At Celtic Park, the management is trying to keep its head down and stop the scandal interfering with play. Footballers like Peter Grant
and Tosh McKinlay – who came through the boys’ club route – have nothing to say on the record. And the boy who made the complaint
against Cairney? He’s playing his cards close to his chest. The chants from the terraces and jibes from his opponents would no doubt
be too much to take.
 

Prod Wallace

Well-Known Member
Mate...
There is 2 documentarys been made as we speak and they are going to cripple the tarriers.
People still saying fuk all will happen are mad it's way past that stage now.
Don't even get me started if this goes state side.
The tarriers are in big big trouble here and they fuking know it!!!
Don't take this the wrong way man. But you have been blowing this trumpet on documentaries for long and weary. Pretty much the same post over and over.

We all want something to happen for the victims. Wanting something to happen however much we do, does not mean it will happen though.

So are your posts based on known first hand fact, or based on hope?
 

coplandrearl36

Well-Known Member
Official Ticketer
No, he played f
Are my missing something here,is torbett his dad?
No he played for CBC, he is a close friend of Torbett however has 2 kids.
His father was a sergeant in the police but committed suicide.
I worked with his father he was a decent man, although he followed Celtc.
 

Prod Wallace

Well-Known Member
The Other Side of Paradise
The following article appeared in Scotland on Sunday on 18/08/96. Was there any police investigation? Was there any SFA investigation? Was there any government investigation?



Celtic Boys’ Club appealed to the dreams of a generation of football hopefuls, but they have only made the tabloids in a seamy tale of manipulation and abuse, report AUDREY GILLAN and RON McKAY

IT ALL begins in a shrine, the walls adorned with artefacts and relics, all carefully arranged and devoutly displayed, past which the faithful shuffled and nourished their own dreams of immortality.

Here, paradise seemed tangible, just a short trip away. But the changing faces who gaped in awe at this display of devotion were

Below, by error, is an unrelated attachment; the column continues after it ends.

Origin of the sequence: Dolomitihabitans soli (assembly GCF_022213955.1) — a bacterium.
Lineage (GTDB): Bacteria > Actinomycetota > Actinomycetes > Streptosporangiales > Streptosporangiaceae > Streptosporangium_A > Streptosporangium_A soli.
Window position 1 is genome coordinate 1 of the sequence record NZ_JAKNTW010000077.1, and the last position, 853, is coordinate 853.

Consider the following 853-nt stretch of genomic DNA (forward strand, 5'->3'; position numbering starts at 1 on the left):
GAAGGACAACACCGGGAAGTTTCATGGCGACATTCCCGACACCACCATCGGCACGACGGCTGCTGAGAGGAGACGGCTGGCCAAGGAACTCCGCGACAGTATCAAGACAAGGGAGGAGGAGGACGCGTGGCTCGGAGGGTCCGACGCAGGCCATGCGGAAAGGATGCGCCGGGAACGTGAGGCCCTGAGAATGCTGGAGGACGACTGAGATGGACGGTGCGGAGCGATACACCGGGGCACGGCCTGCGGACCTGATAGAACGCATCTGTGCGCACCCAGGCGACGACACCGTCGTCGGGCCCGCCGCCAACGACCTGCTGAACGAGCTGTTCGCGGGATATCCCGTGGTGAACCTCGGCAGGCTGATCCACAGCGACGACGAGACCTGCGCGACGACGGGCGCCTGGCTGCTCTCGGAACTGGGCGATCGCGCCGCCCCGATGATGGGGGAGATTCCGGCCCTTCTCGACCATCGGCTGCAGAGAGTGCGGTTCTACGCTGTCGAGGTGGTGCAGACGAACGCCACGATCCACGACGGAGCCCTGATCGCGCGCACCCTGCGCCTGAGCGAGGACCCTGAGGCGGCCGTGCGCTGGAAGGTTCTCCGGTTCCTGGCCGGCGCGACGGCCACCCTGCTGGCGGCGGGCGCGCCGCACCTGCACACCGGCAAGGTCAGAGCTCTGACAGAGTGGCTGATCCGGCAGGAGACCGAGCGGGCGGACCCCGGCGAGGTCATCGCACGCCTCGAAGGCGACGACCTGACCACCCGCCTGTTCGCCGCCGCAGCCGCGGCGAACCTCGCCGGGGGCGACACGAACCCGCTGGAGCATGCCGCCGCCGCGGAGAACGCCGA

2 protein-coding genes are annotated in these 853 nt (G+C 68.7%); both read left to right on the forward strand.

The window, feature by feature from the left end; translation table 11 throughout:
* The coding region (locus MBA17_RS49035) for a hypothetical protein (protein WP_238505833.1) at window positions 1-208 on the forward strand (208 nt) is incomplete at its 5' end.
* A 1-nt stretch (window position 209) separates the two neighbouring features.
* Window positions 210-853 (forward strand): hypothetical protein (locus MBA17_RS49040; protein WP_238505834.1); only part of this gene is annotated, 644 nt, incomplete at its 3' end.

gullible young boys who worshipped a team. They stared at the display of shirts and photographs, testimonials and autographs and
believed the man who told them that they could look down from the window, across the city to the football ground in the East End and
take all that lay before them.

Jim Torbett was 20 when he set up Celtic Boys’ Club in 1966, seeking permission from the then manager Jock Stein to use the team’s
name. He was only a few years older than the lads who trooped through his living room. Boys who left believing, as he did, in dreams,
certain that they were special, marked out for fame. Now 30 years on, those dreams have become nightmares for some, grown men
marked forever by the shy but enthusiastic man who took them to the heights and then the depths.

John McCluskey is, in the unimpeachable judgment of former Celtic star Charlie Nicholas, the best young player he ever saw. Last
week, McCluskey -who has fought drink, addiction and his own demons – was sitting in an upmarket Glasgow hotel, sipping cappuccino
and waiting to make a statement to police that Torbett had sexually assaulted him. He had been so badly affected by the Dunblane
massacre, he said, that he felt he had to make a stand.

Just two days before, the Daily Record had spread across five pages allegations that the boys’ club founder had abused him. His
allegation was supported by Ally Brazil, the former Ipswich and Spurs striker, another graduate of the Celtic academy, who claimed that
Torbett kissed and fondled him when he was only 14. Within hours of the story hitting the streets, and the newspaper setting up its
abuse hotline, dozens of calls had come in and another man – Frank Cairney, the man who had been brought in by Jock Stein to get rid
of the smears and innuendoes which for years had hung around the boys’ club – was also being named as an abuser.

Whispers that something was not quite right with Celtic Boys’ Club had been around since its inception. Some boys passed through the
ranks unscathed, ducking slaps on the bum and over-enthusiastic spongings when they lay injured on the pitch. But others are alleged